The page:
Apart from the bottom 2 I disagree with the placings. Seems that there was not enough concern given to the cars they were driving, neither to the relative performance compared to the respective team-mates. And the p13 driver doesn’t belong in the bottom 10 at all. Yes Vergne had a lot of bad luck but if we want to take that into account we can just look at the WDC official statistics. Here we judge the performance of the drivers the way we see it and no way JEV doesn’t deserve a higher position. On the other hand Perez, who is demolished by the Hulk doesn’t deserve a top 12(yes I know he scored a podium so what?)

    Then there’s the obvious FM/KR issue. I really like Kimi and never liked Massa but he’s been miles ahead of Raikkonen this year so far. The only time in his career Kimi drove this badly was in the second half of 2008. Massa and Bottas are very closely matched on pace. So yeah FM>KR so far this year

    Other issues: considering his weight issue and less mistakes Sutil>Gutierrez. Kobayashi’s should be a couple of places higher given his equipment and relative to others

    So, my bottom 10:
    22)Ericsson
    21)Chilton
    20)Gutierrez
    19)Maldonado
    18)Sutil
    17)Raikkonen
    16)Kobayashi
    15)Perez
    14)Massa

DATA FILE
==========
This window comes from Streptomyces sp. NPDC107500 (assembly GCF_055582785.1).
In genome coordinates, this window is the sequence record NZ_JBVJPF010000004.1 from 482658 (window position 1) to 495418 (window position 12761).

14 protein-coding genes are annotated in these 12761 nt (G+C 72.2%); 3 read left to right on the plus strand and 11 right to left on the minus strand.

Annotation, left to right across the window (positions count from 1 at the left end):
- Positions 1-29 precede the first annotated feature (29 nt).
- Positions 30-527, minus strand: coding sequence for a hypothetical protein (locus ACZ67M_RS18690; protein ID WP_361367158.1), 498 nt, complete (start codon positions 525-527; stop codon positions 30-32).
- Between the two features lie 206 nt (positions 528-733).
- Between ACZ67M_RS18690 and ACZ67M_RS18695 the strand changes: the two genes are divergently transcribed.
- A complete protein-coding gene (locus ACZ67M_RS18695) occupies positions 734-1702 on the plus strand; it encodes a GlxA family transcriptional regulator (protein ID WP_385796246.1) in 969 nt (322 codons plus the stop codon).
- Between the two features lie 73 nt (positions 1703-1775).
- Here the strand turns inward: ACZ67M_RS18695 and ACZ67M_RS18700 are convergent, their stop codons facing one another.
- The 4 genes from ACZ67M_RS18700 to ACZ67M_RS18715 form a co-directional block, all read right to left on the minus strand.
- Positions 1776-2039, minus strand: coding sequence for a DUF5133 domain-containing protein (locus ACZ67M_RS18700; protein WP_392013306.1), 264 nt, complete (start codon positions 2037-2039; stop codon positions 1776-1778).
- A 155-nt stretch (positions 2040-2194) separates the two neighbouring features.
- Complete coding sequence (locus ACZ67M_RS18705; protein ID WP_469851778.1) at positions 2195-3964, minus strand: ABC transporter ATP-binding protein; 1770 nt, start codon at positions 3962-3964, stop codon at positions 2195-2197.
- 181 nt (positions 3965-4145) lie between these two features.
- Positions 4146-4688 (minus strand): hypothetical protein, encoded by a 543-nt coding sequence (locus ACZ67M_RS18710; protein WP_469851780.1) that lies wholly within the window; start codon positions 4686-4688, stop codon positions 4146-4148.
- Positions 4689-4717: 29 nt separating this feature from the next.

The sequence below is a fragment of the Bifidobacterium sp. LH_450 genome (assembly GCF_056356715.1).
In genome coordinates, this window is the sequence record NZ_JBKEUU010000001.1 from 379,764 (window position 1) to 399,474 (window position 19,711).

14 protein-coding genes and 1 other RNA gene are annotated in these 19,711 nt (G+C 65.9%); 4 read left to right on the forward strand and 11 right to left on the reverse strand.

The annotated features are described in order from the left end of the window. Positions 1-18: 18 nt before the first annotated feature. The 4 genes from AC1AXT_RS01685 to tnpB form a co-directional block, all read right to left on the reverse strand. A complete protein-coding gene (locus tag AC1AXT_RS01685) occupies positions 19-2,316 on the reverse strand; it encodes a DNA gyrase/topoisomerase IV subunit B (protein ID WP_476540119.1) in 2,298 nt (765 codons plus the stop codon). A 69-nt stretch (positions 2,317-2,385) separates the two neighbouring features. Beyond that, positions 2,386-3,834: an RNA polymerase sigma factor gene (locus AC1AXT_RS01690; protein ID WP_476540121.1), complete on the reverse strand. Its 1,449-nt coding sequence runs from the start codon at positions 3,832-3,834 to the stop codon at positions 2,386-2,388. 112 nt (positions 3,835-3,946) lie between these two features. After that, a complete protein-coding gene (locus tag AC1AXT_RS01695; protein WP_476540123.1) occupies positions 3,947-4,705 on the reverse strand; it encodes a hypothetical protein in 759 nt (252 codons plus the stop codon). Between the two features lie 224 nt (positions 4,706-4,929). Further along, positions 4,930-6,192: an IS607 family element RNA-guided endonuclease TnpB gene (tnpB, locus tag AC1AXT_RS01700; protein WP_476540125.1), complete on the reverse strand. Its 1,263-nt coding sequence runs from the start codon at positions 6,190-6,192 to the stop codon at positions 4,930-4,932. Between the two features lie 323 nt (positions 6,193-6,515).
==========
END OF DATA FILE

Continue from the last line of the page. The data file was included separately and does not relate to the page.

13)Kvyat

  9. Bobby (@f1bobby) said on 12th August 2014, 19:57

    Kimi is too high on your list in my opinion.

    My top five:
    5. Ros
    4. Bot
    3. Alo
    2. Ham
    1. Ric

  10. msoerensen (@msoerensen) said on 12th August 2014, 20:29

    Don’t agree with the rankings. But that’s fine. Everyone has their opinion. Here is mine:

    22. Maldonado
    21. Ericsson
    20. Chilton
    19. Raikkonen
    18. Gutierrez
    17. Sutil
    16. Grosjean (probably the most overrated driver in F1)
    15. Vettel
    14. Kobayashi
    13. Vergne
    12. Massa
    11. Button
    10. Bianchi
    9. Magnussen
    8. Kvyat
    7. Perez
    6. Hulkenberg
    5. Bottas
    4. Rosberg
    3. Hamilton
    2. Ricciardo
    1. Alonso

    • @msoerensen Grosjean overrated?

      He’s scored more points than Kvyat, despite being in clearly inferior machinery. He has only been outqualified by his team mate once this season, and has dragged that Lotus into Q3 on a couple of occasions, whilst that car should not belong in Q3.

  11. elf341 said on 12th August 2014, 20:44

    I hope Rosberg isn’t overlooked again. IIRC, Keith put Button above Rosberg last year (!)
    Rosberg is obviously not as good at passing as Hamilton, but he keeps generally calm head and challenges Hamilton for pole in the way that Button never could when he was Hamilton’s teammate.

    • Sven (@crammond) said on 13th August 2014, 2:09

      I do put Button above Rosberg this year. Button has been very consistent and has pretty much always gotten the result that´s in the car, sometimes more. On Merc they seem to be pretty much battling on who can combine individual mistakes with bad luck more, up to the point where there´s slight hope for a third (Ric) to mix in the WDC-battle while the Merc is obviously by far the fastest car.

      • elf341 said on 13th August 2014, 12:30